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The power elite who signed away June 12


MKO Abiola

The Federal Government, which was last week basking in the glory of its boldness in recognizing the June 12, 1993 election winner, Chief MKO Abiola spoke in tongues about the power elite who conspired against June 12 election result. Even my brother, Olusegun Adeniyi in his June 12: A Complicated Story (Thursday 14 June, 2018) referred to a tripartite committee comprising the military and representatives of the two political parties, the (defeated) National Republican Convention (NRC) and the Social Democratic Party (SDP).

It should be noted that The Guardian on Sunday then had on June 11, 2000 published a list of G-34 members who signed the tripartite agreement, which nailed the coffin of June 12 presidential election result.

The exclusive (lead) story I wrote for The Guardian then as Abuja Bureau Chief was a good reference point in Professor Olatunji Dare’s (2010) book, “Diary of a Debacle: Tacking Nigeria’s Failed Democratic Transition (1989- 1994)”. The scoop with a headline: “Exposed: Men Who Signed Away June 12”, contained the names of the power elite in the Federal Republic of the Nigerian Army then who signed away Nigeria’s democracy and subverted Nigeria’s sovereignty expressed on June 12, 1993. This was after General IBB then operating a strange diarchy, addressed what was constituted as a National Assembly operating then at the International Conference Centre.


So, 18 years ago, The Guardian listed the following military officers and political leaders who signed on behalf of the Federal Government and their parties the document purporting to be setting up the Interim National Government (ING).
Admiral Augustus Aikhomu, Vice President under the military presidency of General Ibrahim Babangida;
Lt. Gen. Joshua Dogonyaro, Commandant, Command & Staff College, Jaji;
Lt. Gen. Aliyu Mohammed Gusau, then National Security Adviser;
Brigadier-General Anthony Ukpo, former Federal Commissioner for Information and later assigned to Nigeria Defence Academy, Kaduna;
Brigadier-General David Mark, then serving with the National War College (now National Defence College) Has served as Senate President;
Brigadier-General John Shagaya, then serving as General Officer Commanding 1 Division Kaduna. (He died early this year);
Also, Alhaji Abdulrahman Okene, then serving as Secretary for Internal Affairs in the Transitional Council signed on behalf of the Federal Military Government;
The SDP members who signed the document setting up the ING to dismantle Abiola’s mandate were:
General Shehu Musa Yar’Adua, former presidential aspirant who had won the SDP presidential ticket in the primaries that were also annulled before Abiola came in. He died in Abakaliki prison where he was being detained by General Abacha;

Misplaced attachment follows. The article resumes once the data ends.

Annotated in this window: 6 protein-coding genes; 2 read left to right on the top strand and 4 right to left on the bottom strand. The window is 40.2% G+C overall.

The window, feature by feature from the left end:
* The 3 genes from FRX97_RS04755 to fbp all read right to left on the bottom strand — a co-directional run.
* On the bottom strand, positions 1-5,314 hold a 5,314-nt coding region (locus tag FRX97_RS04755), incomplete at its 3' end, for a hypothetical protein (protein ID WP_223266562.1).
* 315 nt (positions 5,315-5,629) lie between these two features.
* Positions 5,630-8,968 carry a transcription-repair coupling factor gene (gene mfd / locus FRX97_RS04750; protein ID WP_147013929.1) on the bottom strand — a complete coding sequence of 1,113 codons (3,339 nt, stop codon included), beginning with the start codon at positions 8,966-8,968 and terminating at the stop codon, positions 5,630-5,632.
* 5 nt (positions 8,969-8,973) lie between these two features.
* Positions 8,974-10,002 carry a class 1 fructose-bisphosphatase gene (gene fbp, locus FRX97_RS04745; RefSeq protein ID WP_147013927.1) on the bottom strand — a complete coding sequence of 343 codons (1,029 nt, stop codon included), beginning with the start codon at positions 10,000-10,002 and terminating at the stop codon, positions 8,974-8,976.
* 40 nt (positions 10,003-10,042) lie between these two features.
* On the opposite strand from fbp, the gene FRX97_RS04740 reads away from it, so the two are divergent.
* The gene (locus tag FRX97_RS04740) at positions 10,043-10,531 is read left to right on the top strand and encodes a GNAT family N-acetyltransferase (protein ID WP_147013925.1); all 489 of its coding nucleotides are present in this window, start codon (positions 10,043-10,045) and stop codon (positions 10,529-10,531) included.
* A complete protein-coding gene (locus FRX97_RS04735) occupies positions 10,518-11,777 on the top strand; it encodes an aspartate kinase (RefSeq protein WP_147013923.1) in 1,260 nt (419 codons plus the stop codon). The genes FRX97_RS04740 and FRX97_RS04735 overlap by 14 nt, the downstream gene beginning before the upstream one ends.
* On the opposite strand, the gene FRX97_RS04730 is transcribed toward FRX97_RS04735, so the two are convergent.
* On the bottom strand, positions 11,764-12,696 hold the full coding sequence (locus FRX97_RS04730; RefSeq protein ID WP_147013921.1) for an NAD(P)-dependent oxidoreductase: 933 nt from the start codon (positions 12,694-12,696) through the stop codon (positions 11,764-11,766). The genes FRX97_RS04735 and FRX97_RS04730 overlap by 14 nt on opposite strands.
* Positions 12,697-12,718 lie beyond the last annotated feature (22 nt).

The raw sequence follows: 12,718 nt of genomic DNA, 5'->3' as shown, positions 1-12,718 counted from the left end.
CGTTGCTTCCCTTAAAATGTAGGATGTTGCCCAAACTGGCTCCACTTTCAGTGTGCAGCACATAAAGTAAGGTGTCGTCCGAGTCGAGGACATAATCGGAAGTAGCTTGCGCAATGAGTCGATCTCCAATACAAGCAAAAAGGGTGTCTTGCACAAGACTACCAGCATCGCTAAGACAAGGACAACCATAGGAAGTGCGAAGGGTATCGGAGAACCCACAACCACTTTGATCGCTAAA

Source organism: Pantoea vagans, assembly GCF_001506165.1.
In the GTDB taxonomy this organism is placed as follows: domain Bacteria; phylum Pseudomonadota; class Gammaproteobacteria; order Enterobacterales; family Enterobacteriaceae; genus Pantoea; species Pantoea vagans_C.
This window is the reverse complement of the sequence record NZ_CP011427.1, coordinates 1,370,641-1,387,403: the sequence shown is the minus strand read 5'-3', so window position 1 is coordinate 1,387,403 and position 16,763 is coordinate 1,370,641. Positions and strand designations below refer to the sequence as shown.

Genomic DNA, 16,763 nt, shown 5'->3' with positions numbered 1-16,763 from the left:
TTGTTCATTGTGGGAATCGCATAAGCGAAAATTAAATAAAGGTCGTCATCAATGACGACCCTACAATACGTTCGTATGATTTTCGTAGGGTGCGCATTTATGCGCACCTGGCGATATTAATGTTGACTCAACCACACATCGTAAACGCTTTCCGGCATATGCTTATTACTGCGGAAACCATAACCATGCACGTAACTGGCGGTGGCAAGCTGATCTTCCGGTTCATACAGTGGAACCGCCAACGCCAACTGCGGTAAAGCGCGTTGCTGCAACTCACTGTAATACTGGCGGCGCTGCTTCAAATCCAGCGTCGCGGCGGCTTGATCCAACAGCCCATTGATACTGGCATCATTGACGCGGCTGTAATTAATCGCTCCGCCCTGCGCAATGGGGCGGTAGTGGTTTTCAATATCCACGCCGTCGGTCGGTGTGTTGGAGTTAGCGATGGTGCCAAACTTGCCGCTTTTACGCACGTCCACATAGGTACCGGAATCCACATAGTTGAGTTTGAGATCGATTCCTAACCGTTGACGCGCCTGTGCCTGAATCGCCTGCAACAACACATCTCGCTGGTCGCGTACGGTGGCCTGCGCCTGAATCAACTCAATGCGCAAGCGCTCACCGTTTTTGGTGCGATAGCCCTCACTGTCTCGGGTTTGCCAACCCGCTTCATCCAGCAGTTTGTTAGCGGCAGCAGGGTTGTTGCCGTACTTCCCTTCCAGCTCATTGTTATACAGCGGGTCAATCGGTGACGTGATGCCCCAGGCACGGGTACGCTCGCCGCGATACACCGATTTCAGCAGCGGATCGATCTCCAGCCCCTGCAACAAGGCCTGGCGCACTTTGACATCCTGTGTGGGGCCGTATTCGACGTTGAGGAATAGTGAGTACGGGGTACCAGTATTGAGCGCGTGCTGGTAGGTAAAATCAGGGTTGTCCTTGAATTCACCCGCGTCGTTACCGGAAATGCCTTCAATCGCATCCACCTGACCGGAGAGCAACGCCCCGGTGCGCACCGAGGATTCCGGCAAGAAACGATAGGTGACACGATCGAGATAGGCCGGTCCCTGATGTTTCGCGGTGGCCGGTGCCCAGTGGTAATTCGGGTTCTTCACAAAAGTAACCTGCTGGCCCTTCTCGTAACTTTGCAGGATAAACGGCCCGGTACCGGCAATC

Chief Tony Anenih, then SDP National Chairman, called Mr. Fix-it who declared that the day the ING document was signed was his happiest day. He later became Works Minister under President Obasanjo (1999-2003).

Alhaji Sule Lamido, then Secretary of the SDP, later Foreign Affairs Minister under Obasanjo and had served as Governor Jigawa State;
Chief Jim Nwobodo, former governor of old Anambra state and later Senator in this dispensation;
Chief Dapo Sarumi, former Governorship aspirant, Lagos state, served the ING as Minister of Communications;
Alhaji Abubakar Rimi, former Kano State Governor and and a regular face in Abiola’s residence in Lagos but later said, “I am not in politics because of Abiola”. He later served as Communications Minister under Sani Abacha,
Dr. Patrick Dele Cole, former “Daily Times” Managing Director, Political Strategist to Abiola, former Envoy to Brazil later served Obasanjo as Special Adviser; and
Okechukwu Odunze, then national Treasurer of the SDP
Prominent among those who signed the ING document in the then NRC were:
Dr Hamed Kusamotu, then Chairman of NRC (deceased);
Arc. Tom Ikimi, former NRC Chairman and later Abacha’s combative Minister of Foreign Affairs;
Alhaji Adamu Ciroma, earlier declared, “Abiola won fair an square” earlier secured party ticket as presidential aspirant but was annulled by IBB; later served as Agriculture Minister under Abacha and later as Finance minister under Obasanjo;
Okey Uzoho, then National Publicity Secretary, NRC (deceased);
Joe Nwodo who signed with unstated “reservations”;
Theo Nkire;
Professor Eyo Ita;
Dr. Bawa Salka;
Prince Bola Afonja;
Alhaji Y. Anka;
Mr. Alba Muritala;
Alhaji Halilu Maina;
Alhaji Muktari A. Mohammed;
Also in the G-34 list were Alhaji Ramalan, later a traditional ruler in Nassarawa State, and Joseph Toba who signed that infamous document that sealed the June 12 death sentence then before general IBB was forced out of power on August 26, 1993.

Some Unsung Heroes of June 12…
As I was saying here last week, no matter the tenor of debate over motives and all that stuff, President Muhammadu Buhari has stolen the thunder of June 12, 1993. We can tell it in Minna and publish it in the streets of Abeokuta, Katsina and Otueke that the spectre of June has been laid to rest. And so, the 25-year-old open wound (conscience) has been healed by some truth-and-reconciliation flash in the pan in Abuja.

Meanwhile. I agree with Mr. Olusegun Adeniyi in The Verdict that drawing up a list of heroes and champions of June 12 can be a delicate business. Those who are not too young to run may also not be old enough too to remember the role of so many other significant champions and contributors. Only the prominent ones can easily be remembered about the multidimensional June 12 debacle.